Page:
A Tale Of Two Halves

by Bert Bartlett

What’s with 30 minutes of football? For the past few games, the Saints have looked like an electric blanket on defense in the first half, then snoozing geezers after the break. It was weird on Sunday, with the clock at less than 4 minutes to play, to see the Saints losing to the 2-9 Jingles. Did they look too confident at that point that they were going to win the thing? One Soul Of The Saints thought so. But was glad they did.

It’s a long season and NFL football is conducive to blips and blurbs on the screen, making trends as fleeting as perceived. But one day in the not too distant future, the Saints may find themselves on the non-forgiving end of an opponent that is disciplined enough to not jump offside on a bogus snap count, or who will make them pay dearly for allowing kick-off returns to midfield with the game on the line. Let’s hope that isn’t the case early in this post-season, because 2010 will quickly be over, rover. Yep, ‘dem Saints are living dangerously to some extent.     

The St. Louis Rams bring great looking helmets, among the best in all of football, into the Superdome this week. The horns that curl smartly under the ear-holes, to pointed ends, have long lent the club an image of style. The Rams also bring a prized rookie at quarterback, Sam Bradford, who looks like a production machine in the making. Head coach Steve “Spags” Spagnuolo definitely has his team on an uptick in his second season at the helm, and on the field, they are less and less resembling lambs grazing in the grass. Steven Jackson is the strongest and best overall running back in the business, and admirably has not whined or sought greener pastures elsewhere, while continuing to produce for a weak team. Watch him run closely on Sunday. Jackson could have been casted as a stand-in in the movie Secretariat, and not as a human being. If Saints defenders simply go through the motions in hitting and tackling this guy, they will quickly resemble litter along a shoulder of I-10. Spags inevitably hopes his team gets good enough while Jackson remains in his prime. Fox’s Howie Long’s son, Chris, a top draft pick at defensive end, has not yet made an impact, but is only in his second year. In a month, the Rams may be the only ones left standing in the Romper Room that is their division, the NFC West, and could possibly be the Saints first opponent in the playoffs, should the current conference standings hold. 

The Saints and Rams, since the latter’s days in Los Angeles, have always had a kinky relationship, them going back to being the first opponent to kick-off in Tulane Stadium in 1967, to their bare-footed kicker booting Bum Phillips’ team out of the franchise becoming a playoff entrant for the first time, and to succumbing, as defending Super Bowl champs, to Jim Haslett and Aaron Brooks when the Saints finally broke their post-season virginity. Even though critical road trips to Baltimore and Atlanta follow, the Saints best not look too far ahead, or beyond a half at a time, and let the Rams get too involved this week, lest to lose ground before they even depart for the airport. In the papers, many sportswriters like to use the common vernacular, trap game, for match-ups like this. Oh hell, in the parity of this league, they’re all trap games.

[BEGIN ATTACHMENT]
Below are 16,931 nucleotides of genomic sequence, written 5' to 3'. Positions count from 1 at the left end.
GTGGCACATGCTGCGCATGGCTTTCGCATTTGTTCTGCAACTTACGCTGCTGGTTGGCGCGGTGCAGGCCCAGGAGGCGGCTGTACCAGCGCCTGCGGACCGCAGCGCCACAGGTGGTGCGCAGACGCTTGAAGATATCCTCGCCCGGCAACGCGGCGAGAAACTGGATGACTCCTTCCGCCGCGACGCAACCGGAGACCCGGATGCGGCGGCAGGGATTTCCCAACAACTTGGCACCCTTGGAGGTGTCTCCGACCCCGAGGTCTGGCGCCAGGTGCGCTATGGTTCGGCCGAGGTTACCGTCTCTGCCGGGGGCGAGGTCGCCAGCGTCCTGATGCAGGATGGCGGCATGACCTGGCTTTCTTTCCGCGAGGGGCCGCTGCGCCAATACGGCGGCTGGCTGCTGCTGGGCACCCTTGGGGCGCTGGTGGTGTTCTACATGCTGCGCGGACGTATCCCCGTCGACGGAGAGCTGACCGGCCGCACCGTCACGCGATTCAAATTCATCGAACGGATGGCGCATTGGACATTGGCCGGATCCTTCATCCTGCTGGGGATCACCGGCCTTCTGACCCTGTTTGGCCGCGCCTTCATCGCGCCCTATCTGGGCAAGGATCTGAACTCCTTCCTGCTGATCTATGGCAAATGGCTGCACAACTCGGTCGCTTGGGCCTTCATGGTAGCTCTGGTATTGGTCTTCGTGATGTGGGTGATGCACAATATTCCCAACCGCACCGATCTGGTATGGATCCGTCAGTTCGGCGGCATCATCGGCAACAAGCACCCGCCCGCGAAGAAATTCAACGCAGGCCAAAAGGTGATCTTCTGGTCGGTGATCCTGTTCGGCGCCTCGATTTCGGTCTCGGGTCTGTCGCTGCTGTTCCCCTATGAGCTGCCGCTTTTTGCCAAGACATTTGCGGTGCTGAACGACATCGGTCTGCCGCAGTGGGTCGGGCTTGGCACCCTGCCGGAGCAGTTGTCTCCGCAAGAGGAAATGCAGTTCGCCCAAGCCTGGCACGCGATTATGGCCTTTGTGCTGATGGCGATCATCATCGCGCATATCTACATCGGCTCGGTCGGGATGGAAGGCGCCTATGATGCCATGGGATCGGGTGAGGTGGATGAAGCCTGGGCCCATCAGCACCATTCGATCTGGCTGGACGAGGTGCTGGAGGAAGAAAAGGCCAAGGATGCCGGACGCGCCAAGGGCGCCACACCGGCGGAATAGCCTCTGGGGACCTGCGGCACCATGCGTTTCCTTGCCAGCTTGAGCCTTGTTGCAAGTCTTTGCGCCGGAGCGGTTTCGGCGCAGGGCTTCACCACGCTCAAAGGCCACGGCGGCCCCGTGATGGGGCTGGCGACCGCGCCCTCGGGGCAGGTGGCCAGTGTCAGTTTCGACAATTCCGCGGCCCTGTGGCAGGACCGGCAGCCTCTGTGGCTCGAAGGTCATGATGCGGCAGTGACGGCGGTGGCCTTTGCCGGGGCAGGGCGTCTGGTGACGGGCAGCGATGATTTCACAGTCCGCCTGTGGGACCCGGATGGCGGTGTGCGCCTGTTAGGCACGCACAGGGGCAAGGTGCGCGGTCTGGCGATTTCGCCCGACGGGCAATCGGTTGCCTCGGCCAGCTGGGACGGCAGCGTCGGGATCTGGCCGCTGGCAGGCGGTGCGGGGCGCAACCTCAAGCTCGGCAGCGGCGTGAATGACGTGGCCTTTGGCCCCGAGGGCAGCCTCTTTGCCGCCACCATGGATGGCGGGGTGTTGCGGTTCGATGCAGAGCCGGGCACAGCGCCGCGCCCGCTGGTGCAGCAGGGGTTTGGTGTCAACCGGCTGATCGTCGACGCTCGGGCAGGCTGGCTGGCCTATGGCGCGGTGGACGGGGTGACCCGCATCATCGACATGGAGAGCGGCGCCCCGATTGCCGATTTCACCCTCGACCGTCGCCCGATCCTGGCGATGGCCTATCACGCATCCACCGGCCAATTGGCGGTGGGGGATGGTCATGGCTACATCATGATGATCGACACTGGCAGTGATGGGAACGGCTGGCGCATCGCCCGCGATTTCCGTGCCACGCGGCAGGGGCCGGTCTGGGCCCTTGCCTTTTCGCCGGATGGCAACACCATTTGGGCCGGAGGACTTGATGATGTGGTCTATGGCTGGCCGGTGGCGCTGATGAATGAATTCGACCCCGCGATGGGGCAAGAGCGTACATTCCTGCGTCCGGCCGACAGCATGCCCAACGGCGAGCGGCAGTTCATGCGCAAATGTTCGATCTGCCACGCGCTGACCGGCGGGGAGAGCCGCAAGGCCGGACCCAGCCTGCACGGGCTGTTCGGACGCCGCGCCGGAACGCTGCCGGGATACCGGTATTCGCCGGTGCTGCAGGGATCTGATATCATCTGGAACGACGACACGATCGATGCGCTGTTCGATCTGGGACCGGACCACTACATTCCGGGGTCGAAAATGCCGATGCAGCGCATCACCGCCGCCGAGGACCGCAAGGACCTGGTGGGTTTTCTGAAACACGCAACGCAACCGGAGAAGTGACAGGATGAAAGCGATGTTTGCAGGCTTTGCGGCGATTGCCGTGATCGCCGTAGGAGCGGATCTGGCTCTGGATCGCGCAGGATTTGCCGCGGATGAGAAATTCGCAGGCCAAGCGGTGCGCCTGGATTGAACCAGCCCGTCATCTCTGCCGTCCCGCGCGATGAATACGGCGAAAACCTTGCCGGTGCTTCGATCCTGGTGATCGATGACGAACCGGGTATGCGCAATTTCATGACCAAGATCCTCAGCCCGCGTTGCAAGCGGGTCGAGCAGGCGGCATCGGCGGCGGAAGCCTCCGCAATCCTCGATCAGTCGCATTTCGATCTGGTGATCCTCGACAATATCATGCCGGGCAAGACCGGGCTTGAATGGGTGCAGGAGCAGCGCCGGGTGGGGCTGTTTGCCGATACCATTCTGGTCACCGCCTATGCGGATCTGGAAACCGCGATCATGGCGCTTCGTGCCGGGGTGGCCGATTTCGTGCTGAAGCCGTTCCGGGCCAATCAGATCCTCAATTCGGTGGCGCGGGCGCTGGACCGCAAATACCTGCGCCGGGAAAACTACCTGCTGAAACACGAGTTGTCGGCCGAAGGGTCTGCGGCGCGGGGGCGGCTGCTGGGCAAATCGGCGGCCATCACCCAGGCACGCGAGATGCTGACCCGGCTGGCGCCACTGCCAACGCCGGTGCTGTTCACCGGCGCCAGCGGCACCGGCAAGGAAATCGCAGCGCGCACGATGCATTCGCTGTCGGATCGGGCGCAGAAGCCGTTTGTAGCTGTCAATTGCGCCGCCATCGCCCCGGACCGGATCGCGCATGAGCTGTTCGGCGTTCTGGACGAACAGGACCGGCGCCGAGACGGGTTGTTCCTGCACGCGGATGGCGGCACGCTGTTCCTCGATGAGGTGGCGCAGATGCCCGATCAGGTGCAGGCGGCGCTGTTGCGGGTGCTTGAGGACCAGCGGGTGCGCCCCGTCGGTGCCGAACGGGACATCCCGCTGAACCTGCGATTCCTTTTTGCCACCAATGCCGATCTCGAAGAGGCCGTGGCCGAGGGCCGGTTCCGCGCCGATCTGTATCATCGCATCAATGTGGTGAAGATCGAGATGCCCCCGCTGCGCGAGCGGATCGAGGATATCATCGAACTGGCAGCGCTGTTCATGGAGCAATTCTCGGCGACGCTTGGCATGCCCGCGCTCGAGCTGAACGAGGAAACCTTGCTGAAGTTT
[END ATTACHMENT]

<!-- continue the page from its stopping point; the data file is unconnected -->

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Former SMU and Dallas Cowboy quarterback “Dandy” Don Meredith passed away at 72 this week. He became more famous for his stint as a color analyst on Monday Night Football, particularly for playing the role of devil’s advocate opposite Howard Cosell, who liked to listen to himself talk.  

But Meredith was no slouch at quarterback. He didn’t have the rocket arm of, say, an Elway or a Marino, but could throw a pretty and accurate a deep ball as anyone, as evidenced by Bob Hayes being on the receiving end of plenty of them, the two helping re-define the vertical game in pro ball in the 1960’s. Meredith had the Cowboys in position to beating the Packers at least once in their two consecutive title tilts; a few plays here, and a few more degrees there, and today the Vince Lombardi Trophy they give out after the Super Bowl could easily be called something else. You see an old photo of him in a meeting room with Tom Landry, the former looking like a raconteur, the latter a stern taskmaster, but the coach perhaps giggling on the inside, yet knowing he had the right guy taking snaps for the Cowboys. 

Meredith’s candor was disarming as it was genuine. One night on MNF, Cosell was espousing the better than average academic reputation of a school some player had attended, which he was often prone to do. Meredith paused, and said, “Howard, all those other colleges and universities…….don’t they have books at those places too?”  There were plenty of quips leaving listeners in stitches, alluding to Cleveland wide receiver Fair Hooker as “never having met one”, on the air saying he was definitely Mile High in Denver, and declaring bias outright when the Cowboys were playing the Cardinals.   

Football, television, life; Meredith could take them or leave them with equal disdain, as he did to lead a private retirement with his wife in Santa Fe, N.M., where he shied away from interviews, wondering why inquisitors thought he, or any of it, mattered. Meredith was a full blown Texan the whole country could be proud of, the kind of guy one wished he had gotten the opportunity to get to know.

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